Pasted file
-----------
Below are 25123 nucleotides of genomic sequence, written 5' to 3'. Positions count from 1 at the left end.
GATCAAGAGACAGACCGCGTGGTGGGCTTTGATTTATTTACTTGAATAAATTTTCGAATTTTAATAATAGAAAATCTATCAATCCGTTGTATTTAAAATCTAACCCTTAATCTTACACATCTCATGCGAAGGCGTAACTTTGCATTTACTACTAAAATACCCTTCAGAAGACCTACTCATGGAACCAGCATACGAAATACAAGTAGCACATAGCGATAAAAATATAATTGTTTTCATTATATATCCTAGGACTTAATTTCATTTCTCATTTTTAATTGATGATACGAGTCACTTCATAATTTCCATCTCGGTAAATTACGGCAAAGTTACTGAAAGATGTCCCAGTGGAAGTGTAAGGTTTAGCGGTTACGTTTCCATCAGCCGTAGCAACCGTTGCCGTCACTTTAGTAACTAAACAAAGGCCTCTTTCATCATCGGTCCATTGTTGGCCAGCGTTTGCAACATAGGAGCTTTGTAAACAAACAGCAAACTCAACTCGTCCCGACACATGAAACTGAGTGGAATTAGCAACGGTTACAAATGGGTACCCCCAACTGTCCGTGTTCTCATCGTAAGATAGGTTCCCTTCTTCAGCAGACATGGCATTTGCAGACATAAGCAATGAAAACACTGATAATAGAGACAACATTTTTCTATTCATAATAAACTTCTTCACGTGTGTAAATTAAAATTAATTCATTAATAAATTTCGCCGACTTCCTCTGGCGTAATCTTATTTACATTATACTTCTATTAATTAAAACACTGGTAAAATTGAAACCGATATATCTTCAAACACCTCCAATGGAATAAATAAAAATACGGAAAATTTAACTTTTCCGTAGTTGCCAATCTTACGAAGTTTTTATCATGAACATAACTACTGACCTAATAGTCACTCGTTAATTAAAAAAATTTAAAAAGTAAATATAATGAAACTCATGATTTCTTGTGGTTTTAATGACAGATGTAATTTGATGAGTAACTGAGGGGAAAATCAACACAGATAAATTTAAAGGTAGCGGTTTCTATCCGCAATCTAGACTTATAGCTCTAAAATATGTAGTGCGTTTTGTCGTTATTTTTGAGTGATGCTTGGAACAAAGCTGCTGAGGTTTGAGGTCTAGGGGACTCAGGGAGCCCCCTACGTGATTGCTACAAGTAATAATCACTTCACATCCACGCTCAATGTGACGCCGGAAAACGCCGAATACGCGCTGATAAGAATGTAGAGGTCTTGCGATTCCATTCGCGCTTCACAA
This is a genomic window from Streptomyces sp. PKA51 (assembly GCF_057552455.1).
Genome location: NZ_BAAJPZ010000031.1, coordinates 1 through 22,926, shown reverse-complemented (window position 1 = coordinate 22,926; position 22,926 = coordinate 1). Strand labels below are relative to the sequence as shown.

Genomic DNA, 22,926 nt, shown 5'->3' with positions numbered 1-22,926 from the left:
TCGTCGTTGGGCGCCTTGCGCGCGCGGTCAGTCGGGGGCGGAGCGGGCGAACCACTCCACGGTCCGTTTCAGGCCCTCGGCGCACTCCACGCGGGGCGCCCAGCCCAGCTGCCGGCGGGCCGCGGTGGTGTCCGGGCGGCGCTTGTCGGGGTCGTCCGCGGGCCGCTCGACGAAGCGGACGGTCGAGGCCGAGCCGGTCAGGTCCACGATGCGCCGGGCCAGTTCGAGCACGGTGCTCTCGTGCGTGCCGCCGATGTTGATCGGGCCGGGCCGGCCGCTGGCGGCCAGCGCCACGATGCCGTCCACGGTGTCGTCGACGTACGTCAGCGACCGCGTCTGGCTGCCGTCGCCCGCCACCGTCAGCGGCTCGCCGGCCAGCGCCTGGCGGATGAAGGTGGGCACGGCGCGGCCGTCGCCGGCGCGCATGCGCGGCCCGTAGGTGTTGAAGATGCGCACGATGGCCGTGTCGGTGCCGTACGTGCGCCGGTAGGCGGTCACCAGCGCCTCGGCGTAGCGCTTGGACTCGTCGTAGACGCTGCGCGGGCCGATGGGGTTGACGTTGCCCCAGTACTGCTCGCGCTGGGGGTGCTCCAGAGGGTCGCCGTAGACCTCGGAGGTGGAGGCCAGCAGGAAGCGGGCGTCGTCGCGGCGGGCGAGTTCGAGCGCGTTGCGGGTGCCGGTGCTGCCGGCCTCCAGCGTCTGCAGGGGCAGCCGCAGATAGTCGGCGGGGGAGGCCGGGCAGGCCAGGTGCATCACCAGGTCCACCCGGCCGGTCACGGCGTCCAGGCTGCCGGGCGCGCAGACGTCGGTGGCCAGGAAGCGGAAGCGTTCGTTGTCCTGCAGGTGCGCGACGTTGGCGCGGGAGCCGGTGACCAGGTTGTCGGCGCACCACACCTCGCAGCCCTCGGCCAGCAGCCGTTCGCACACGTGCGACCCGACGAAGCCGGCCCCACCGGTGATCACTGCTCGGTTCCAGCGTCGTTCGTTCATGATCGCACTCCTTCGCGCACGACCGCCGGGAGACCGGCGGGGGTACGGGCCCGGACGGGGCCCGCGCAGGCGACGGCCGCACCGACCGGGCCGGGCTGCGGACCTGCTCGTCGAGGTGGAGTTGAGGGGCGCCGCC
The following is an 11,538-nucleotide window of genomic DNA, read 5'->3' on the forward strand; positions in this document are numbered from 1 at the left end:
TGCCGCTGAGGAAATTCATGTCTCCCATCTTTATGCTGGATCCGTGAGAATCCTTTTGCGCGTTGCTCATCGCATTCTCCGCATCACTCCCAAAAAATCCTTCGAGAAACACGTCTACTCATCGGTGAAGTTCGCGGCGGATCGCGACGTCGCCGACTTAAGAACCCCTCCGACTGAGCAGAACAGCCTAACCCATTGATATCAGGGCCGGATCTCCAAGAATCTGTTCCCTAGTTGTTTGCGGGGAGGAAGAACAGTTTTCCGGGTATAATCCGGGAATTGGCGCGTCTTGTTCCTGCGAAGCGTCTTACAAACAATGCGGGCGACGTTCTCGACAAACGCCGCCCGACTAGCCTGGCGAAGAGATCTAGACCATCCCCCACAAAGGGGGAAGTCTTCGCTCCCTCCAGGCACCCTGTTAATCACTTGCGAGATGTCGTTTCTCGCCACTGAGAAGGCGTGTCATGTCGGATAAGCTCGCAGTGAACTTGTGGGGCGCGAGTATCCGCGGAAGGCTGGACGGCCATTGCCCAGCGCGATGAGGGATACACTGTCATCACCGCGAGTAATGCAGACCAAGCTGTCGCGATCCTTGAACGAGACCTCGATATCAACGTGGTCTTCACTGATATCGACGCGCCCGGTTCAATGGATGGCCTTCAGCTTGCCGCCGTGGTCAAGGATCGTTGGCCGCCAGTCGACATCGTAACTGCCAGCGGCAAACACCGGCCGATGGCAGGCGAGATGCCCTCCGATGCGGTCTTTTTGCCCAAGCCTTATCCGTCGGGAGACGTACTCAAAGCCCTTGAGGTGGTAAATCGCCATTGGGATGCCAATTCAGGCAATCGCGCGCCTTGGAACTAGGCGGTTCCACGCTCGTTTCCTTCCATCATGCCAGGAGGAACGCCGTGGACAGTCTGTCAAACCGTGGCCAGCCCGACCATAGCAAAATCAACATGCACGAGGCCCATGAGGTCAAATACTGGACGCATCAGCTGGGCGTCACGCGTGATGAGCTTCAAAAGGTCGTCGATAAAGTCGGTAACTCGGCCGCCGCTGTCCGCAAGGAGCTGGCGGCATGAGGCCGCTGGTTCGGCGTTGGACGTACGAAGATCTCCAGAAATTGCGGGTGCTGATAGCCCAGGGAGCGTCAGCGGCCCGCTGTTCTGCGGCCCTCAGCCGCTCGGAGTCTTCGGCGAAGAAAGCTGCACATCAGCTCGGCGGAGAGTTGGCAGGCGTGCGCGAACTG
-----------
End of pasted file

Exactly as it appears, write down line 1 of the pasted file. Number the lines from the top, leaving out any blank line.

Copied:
Below are 25123 nucleotides of genomic sequence, written 5' to 3'. Positions count from 1 at the left end.